In Scanlan with Dimity Azoury
Sharing an affinity for creative expression, Scanlan Theodore and Dimity Azoury are linked by a mutual dedication to craft, independent spirit, and enduring curiosity. Drawn towards tailoring, elegant fabrications and contemporary iterations of utility dressing, Dimity illustrates the harmony and the balance of opposing forces - strength, fragility, freedom, and discipline – effortlessly pairing an elegantly tailored suit with pointe shoes that are the tools of her artful life.
With a captivating presence that goes far beyond the stage, Dimity reflects on her journey to becoming a principal artist at the Australian Ballet, and how the innocent act of watching ballet videos and classic Hollywood movies with her grandmother ignited her passion and imagination to pursue a career on stage.
In 2014, her unwavering determination and dedication captivated the attention of the committee for the Telstra Ballet Dancer Award, presenting the prestigious accolade to Azoury on stage at the Sydney Opera House after the final dress rehearsal for The Nutcracker. Following this, she was cast as Baroness Von Rothbart in Graeme Murphy’s Swan Lake. The villain-ness role was not an obvious choice for the then 23-year-old, but the showstopping debut was instrumental in her promotion to Soloist, a title that cemented a now quindecinnial-long relationship with the Australian Ballet and patrons of the company.
Working under the direction of many choreographers including Christopher Wheeldon, Wayne McGregor, Johan Inger, Alice Topp and Stephen Page, Azoury has been in the presence of and collaborated with many of her idols, but it is her female peers that have encouraged her to harbour her independent spirit. “Women of the ballet are pretty fierce” she acknowledges, “our tolerance for pain, the sacrifices and perseverance, mental and physical challenges have made us a formidable lot”. Azoury attributes much of her on-going success to her inspiring female peers, “I couldn’t get through this career without the support of the woman around me, we have a connection that is definitely centred around a shared hatred of blisters, but it’s our shared bond that keeps us going”.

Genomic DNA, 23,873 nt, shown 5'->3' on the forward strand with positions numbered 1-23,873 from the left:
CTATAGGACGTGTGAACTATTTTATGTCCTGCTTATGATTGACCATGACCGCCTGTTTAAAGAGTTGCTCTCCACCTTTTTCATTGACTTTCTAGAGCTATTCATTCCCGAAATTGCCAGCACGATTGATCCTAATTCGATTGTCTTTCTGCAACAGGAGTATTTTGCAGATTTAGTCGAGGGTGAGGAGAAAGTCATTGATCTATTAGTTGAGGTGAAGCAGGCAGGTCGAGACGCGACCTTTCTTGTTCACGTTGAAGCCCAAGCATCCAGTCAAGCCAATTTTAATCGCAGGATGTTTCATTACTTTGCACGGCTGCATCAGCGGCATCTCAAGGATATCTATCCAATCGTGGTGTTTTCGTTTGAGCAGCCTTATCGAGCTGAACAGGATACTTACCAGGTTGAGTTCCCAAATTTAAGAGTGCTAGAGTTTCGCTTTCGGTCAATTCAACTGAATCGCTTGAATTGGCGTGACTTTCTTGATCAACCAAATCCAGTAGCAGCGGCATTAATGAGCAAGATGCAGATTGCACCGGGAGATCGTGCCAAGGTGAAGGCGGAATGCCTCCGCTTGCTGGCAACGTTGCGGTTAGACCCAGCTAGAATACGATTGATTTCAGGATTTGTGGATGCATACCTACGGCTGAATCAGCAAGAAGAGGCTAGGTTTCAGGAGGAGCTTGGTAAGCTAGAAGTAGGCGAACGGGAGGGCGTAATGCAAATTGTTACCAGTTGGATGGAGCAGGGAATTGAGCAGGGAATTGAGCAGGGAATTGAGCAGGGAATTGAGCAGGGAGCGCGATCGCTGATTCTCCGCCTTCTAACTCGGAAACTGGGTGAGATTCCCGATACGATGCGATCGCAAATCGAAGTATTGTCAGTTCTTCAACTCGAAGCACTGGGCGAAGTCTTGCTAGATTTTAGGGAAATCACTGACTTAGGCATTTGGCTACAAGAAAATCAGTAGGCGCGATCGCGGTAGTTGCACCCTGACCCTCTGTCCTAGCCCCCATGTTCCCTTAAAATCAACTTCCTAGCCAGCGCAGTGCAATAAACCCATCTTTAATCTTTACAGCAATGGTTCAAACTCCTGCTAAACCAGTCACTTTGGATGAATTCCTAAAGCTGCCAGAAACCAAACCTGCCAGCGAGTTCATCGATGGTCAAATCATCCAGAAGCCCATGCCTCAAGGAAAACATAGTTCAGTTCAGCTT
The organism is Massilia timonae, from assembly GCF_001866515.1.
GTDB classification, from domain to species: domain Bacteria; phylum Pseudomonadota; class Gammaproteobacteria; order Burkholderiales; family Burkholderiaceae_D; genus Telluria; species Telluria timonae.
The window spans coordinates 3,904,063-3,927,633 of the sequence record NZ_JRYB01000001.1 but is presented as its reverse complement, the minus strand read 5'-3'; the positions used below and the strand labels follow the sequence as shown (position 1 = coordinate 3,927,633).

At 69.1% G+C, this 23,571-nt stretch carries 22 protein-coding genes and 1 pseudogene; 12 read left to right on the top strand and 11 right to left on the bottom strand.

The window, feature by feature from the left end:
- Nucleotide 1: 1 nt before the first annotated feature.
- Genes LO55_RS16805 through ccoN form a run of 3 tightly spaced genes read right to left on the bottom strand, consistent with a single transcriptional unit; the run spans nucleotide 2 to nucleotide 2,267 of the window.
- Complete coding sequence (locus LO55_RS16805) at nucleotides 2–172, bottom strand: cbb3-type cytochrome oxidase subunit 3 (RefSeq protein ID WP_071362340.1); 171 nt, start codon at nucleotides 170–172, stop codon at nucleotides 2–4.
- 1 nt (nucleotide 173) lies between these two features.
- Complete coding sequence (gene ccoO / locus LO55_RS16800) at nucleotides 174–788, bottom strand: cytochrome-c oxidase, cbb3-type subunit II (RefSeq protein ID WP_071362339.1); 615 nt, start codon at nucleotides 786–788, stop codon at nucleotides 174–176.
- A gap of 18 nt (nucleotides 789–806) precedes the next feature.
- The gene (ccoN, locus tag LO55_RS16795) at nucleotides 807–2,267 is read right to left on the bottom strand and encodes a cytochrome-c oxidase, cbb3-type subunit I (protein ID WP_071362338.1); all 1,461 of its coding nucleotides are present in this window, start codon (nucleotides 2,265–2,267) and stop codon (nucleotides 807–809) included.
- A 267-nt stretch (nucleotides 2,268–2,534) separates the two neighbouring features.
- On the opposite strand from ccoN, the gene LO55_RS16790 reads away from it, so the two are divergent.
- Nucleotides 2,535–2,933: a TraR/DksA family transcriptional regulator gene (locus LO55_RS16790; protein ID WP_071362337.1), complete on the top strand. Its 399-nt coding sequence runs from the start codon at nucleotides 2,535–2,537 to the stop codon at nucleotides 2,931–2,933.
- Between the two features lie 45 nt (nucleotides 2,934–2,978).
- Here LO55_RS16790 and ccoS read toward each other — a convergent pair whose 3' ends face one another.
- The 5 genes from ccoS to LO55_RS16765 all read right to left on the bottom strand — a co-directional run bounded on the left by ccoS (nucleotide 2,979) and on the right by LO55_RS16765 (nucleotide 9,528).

However, this forte is not frequently portrayed in the traditional narratives of ballet - the strength and physicality of female dancers is often “hidden beneath delicate characters [and] fluttering pointe work” she notes. Although the opportunities to display this viciousness on stage are sporadic, she finds herself relishing in the “opportunities to break out ... and show [my] fierceness”. A notion that serves as a reminder to harbour the inner strength of femininity and relish in the force of beauty in individuality.
“I think ballet is a unique artform in that it requires us to be elite athletes to express ourselves artistically” she says. And although being a professional ballerina entails rigorous discipline, she affirms that the efforts put in are worthy, “[it is] a dream come true” she states.